In an interview with Slate last year, C.K. doubled-down. "If I do something for my kids, I get a medal, because most fathers don't. If a mother makes a tremendous effort for her kids and does incredible things, no one gives a shit, because she's a mom, and that's what she's supposed to do. It's like giving a bus driver a medal for driving straight ahead. Nobody's interested. And that's really not fair, but it is the way it is."

C.K. isn't just talk, either. He does his show on FX because they gave him complete creative control -- which includes shooting only half the week so he can single-parent the other half. He may do some writing or editing after his girls have gone to bed or are at school, but on kid-days his set shuts down.

It's admirable and, as C.K. would say, not praiseworthy. It's also, admittedly, a rare case of workplace flexibility that allows him to balance his work and family life so well. The general lack of such flexibility is the crux of The Atlantic magazine's mommy-wars flag-planter "Why Women Can't Have it All."

Much of Anne-Marie Slaughter's article engages in the usual working-mom mindfuckery -- albeit from the point-of-view of a 1 Percenter whose at-risk teenage boy "forced" her to leave a high-ranking State Department job to return to her lowly tenured professorship at Princeton. But flexibility in the workplace is a parenting issue, not exclusively a mothering issue -- and Slaughter almost completely dismisses dads, including her husband. (She's not alone. In Slate's infographic takedown, "The Atlantic's Guide to Womanhood," the man column just says, "Read. Relax. Enjoy.")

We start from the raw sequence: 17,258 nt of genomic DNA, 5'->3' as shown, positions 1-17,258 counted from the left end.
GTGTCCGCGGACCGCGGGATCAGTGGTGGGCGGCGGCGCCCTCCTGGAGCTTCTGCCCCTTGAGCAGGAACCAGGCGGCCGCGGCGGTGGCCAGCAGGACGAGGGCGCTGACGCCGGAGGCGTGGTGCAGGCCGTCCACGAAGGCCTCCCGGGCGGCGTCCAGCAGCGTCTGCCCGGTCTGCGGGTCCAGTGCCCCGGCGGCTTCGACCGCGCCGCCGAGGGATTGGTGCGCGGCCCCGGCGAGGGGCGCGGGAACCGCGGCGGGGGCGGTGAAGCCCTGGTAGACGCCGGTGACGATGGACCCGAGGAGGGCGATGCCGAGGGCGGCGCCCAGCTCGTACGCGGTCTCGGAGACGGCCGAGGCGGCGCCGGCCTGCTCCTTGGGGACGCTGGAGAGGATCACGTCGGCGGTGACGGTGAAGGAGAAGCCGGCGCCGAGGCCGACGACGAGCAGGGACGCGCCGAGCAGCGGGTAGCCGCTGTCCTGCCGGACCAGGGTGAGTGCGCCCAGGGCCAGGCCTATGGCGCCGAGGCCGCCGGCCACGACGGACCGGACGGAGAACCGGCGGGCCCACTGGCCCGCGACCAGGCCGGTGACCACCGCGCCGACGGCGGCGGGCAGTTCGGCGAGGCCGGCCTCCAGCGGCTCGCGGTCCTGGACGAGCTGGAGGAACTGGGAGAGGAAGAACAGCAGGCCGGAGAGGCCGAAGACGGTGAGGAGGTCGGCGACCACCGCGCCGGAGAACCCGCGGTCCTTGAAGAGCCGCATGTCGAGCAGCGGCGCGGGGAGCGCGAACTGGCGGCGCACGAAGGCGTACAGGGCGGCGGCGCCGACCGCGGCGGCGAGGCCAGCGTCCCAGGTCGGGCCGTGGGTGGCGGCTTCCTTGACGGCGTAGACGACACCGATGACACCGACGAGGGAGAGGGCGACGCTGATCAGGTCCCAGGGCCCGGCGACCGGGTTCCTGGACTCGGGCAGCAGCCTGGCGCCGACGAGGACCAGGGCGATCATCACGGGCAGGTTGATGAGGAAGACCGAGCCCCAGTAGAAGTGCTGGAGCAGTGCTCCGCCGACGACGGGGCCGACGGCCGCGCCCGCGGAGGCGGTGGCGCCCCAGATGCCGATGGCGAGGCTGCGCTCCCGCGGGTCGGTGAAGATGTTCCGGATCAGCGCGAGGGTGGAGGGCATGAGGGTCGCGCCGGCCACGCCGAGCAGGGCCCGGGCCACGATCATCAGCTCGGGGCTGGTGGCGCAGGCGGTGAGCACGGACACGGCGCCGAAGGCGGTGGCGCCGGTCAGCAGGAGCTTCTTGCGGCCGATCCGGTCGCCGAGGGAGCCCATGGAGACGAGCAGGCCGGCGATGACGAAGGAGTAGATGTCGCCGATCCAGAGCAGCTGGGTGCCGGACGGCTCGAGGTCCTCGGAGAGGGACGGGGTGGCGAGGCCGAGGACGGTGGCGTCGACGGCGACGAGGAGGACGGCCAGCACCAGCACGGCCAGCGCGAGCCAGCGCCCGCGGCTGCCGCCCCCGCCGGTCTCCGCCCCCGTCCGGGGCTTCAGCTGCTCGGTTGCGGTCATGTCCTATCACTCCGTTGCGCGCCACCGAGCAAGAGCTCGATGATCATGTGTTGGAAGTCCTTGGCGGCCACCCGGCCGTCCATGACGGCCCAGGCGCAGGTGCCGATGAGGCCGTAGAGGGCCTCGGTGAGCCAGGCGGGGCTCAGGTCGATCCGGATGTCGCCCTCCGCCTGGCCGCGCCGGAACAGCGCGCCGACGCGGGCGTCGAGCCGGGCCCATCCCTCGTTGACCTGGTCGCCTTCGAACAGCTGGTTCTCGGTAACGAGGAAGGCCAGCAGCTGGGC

Apparently us guys can have it all because we don't care as much about our kids as women do. (Sidenote: nobody has it all.)

Is this because society has conditioned dads to care more about working than parenting? Yes, Slaughter says, but even more she argues it's biological. "When I described the choice between my children and my job to Senator Jeanne Shaheen, she said exactly what I felt: 'There's really no choice.' She wasn't referring to social expectations, but to a maternal imperative felt so deeply that the 'choice' is reflexive."

Guess what? There's a paternal imperative, too. I sure as hell feel it, and if some dads aren't responding enough, why give 'em an easy out for their half-assed parenting? If they're not doing their share, then they themselves are to blame. Don't let bad dads off the hook by saying their apathy or laziness is biological and sociological--and don't dismiss good dads through philosophies like Attachment Parenting, which make men mere adjuncts.

As C.K. said in a brilliant Father's Day bit: "I decided I'm gonna be a dad, I'm not going to be mom's assistant. Don't do that if you're a dad; [don't] just wait for her to write you a list. Be a man, make your own list. Fathers have skills that they never use at home. You run a landscaping business and you can't dress and feed a four-year-old? Take it on. Spend time with your kids and have your own ideas about what they need.

"It won't take away your manhood, it will give it to you."

Louis C.K. is currently appearing at Toronto's JFL42, and touring the United States.

A version of this blog was originally published by The Grid.